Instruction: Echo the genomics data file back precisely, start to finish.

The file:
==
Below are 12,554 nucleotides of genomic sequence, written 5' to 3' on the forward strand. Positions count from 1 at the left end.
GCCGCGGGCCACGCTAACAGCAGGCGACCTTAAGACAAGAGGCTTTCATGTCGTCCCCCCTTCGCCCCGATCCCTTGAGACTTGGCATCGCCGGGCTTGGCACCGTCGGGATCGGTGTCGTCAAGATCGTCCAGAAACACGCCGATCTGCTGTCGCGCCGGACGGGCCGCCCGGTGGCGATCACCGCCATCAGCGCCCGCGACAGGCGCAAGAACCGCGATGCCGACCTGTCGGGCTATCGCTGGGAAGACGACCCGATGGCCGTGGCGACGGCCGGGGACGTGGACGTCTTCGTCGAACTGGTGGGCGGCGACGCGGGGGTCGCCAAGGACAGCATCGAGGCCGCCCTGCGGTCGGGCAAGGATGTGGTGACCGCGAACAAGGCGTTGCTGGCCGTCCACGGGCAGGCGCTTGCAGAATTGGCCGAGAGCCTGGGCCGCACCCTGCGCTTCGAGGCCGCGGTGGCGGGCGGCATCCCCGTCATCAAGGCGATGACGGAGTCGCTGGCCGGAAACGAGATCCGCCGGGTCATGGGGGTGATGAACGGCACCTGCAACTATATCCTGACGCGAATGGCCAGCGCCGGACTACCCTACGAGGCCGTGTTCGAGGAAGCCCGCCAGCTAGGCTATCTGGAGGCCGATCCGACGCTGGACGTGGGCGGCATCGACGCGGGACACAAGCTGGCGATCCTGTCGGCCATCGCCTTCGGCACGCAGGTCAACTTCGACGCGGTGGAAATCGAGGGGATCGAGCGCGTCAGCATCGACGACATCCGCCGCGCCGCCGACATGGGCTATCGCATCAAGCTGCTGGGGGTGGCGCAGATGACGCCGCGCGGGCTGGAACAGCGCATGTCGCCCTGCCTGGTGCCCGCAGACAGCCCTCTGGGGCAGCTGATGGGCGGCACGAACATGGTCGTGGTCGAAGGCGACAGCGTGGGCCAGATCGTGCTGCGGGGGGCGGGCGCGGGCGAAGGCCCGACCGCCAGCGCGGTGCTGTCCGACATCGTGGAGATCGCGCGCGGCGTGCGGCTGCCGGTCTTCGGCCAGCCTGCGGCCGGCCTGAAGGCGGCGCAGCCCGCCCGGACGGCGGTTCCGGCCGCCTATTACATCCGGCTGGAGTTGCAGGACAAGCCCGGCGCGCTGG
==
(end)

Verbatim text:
Below are 12,554 nucleotides of genomic sequence, written 5' to 3' on the forward strand. Positions count from 1 at the left end.
GCCGCGGGCCACGCTAACAGCAGGCGACCTTAAGACAAGAGGCTTTCATGTCGTCCCCCCTTCGCCCCGATCCCTTGAGACTTGGCATCGCCGGGCTTGGCACCGTCGGGATCGGTGTCGTCAAGATCGTCCAGAAACACGCCGATCTGCTGTCGCGCCGGACGGGCCGCCCGGTGGCGATCACCGCCATCAGCGCCCGCGACAGGCGCAAGAACCGCGATGCCGACCTGTCGGGCTATCGCTGGGAAGACGACCCGATGGCCGTGGCGACGGCCGGGGACGTGGACGTCTTCGTCGAACTGGTGGGCGGCGACGCGGGGGTCGCCAAGGACAGCATCGAGGCCGCCCTGCGGTCGGGCAAGGATGTGGTGACCGCGAACAAGGCGTTGCTGGCCGTCCACGGGCAGGCGCTTGCAGAATTGGCCGAGAGCCTGGGCCGCACCCTGCGCTTCGAGGCCGCGGTGGCGGGCGGCATCCCCGTCATCAAGGCGATGACGGAGTCGCTGGCCGGAAACGAGATCCGCCGGGTCATGGGGGTGATGAACGGCACCTGCAACTATATCCTGACGCGAATGGCCAGCGCCGGACTACCCTACGAGGCCGTGTTCGAGGAAGCCCGCCAGCTAGGCTATCTGGAGGCCGATCCGACGCTGGACGTGGGCGGCATCGACGCGGGACACAAGCTGGCGATCCTGTCGGCCATCGCCTTCGGCACGCAGGTCAACTTCGACGCGGTGGAAATCGAGGGGATCGAGCGCGTCAGCATCGACGACATCCGCCGCGCCGCCGACATGGGCTATCGCATCAAGCTGCTGGGGGTGGCGCAGATGACGCCGCGCGGGCTGGAACAGCGCATGTCGCCCTGCCTGGTGCCCGCAGACAGCCCTCTGGGGCAGCTGATGGGCGGCACGAACATGGTCGTGGTCGAAGGCGACAGCGTGGGCCAGATCGTGCTGCGGGGGGCGGGCGCGGGCGAAGGCCCGACCGCCAGCGCGGTGCTGTCCGACATCGTGGAGATCGCGCGCGGCGTGCGGCTGCCGGTCTTCGGCCAGCCTGCGGCCGGCCTGAAGGCGGCGCAGCCCGCCCGGACGGCGGTTCCGGCCGCCTATTACATCCGGCTGGAGTTGCAGGACAAGCCCGGCGCGCTGG